Assisting Villanova to upgrade to 1A and play game at Lincoln Field is an obvious easy choice for 10 football members.

Army and Navy are my two wild cards. I don't see either of these two schools turning down full BCS football membership. Simply put, a national schedule is not going to make you a BCS school where as BCS membership already places you with a national schedule. Forget the 4x4 games which was a joke from the start and not one person on this board with exception of Tigersharktwo gave this idea a remote chance of getting off the ground. Full football membership for both Army and Navy is another story.

If Notre Dame moves on which hopefully is not wishful thinking, then the following 12 team conferees would work and not require a split.

Continental: Louisville, Cincinnati, WVU, Pitt, Villanova, Syracuse

Coastal: UConn, Rutgers, Army, Navy, UCF, South Florida.

If Notre Dame remains, then the conference is going to have to expand to 18 basketball schools regardless of who likes it or not.

It the price of doing BCS business.

Less continue to go with Army and Navy as full football only members.

The other option would be to take UCF and Memphis to increase the all sports league to 18. The commish and basketball schools may come screaming and crying, however, it just life if the conference wants to remain together.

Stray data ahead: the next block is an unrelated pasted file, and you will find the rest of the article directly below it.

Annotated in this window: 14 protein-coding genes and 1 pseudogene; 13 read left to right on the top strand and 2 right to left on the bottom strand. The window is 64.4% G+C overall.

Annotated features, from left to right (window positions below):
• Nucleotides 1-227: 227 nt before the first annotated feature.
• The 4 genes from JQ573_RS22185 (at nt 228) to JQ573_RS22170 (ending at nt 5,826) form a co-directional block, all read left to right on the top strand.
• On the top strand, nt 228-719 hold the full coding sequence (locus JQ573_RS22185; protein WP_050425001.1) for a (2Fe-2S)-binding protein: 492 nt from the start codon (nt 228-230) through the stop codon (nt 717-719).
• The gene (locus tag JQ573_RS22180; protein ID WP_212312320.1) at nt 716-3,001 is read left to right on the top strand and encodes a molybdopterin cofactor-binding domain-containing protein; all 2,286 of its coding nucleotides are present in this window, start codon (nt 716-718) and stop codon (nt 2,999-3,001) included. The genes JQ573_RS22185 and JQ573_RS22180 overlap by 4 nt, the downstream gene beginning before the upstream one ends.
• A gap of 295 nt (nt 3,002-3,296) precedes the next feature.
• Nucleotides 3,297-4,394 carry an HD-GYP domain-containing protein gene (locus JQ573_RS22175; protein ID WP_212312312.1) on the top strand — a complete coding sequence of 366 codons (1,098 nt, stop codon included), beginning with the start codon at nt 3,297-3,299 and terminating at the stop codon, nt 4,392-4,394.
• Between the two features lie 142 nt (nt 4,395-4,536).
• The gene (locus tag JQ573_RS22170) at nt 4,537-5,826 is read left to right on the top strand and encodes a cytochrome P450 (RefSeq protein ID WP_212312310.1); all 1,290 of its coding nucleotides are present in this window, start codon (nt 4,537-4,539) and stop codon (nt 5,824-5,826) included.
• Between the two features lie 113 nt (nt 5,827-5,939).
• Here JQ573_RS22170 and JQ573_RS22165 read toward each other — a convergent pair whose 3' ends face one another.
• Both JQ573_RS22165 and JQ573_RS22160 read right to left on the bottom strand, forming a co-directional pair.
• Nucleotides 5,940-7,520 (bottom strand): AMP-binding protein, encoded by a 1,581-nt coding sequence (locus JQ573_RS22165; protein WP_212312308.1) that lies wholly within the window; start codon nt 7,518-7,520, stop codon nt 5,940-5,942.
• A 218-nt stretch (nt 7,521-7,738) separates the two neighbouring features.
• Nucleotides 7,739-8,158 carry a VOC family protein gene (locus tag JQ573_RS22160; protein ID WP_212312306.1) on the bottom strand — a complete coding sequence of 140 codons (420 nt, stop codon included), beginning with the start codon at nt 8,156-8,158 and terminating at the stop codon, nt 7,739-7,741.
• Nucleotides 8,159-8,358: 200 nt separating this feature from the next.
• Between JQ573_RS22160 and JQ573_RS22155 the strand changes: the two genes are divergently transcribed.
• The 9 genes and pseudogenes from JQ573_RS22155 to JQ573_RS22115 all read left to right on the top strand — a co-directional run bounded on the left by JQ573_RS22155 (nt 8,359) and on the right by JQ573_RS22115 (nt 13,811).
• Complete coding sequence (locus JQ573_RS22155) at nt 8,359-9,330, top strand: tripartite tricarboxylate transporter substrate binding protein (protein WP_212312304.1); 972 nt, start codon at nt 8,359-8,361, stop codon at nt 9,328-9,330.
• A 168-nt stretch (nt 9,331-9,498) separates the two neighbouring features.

I do not see any issue with 18 schools. It just going to cost more. There is no more logistical issues with 18 than there is with 16.

The most likely direction the Big East will take assuming all groups want to remain in together including Notre Dame.

18 member basketball league

Army and Navy as full football only members

Central Florida and Memphis as the 17 and 18 all sports members.

Then the division could line up like the following:

Contentential: Louisville, Memphis, Cincinnati, Pitt, WVU, Syracuse

Coastal: UConn, Rutgers, Army, Navy, UCF, South Florida

Basketball would then have no division and all 18 members would play each other for one game and one double game with a selected rival or made for TV game.

This would allow the Big East to remain in together.

This would allow football to join the other 5 BCS conferences with 12 members and a play to the BCS with a conference championship game.

The only price that is being paid is splitting basketball revenue 16 ways verses 16.

That is price the Big East can not afford not to pay and remain a legitimate BCS conference.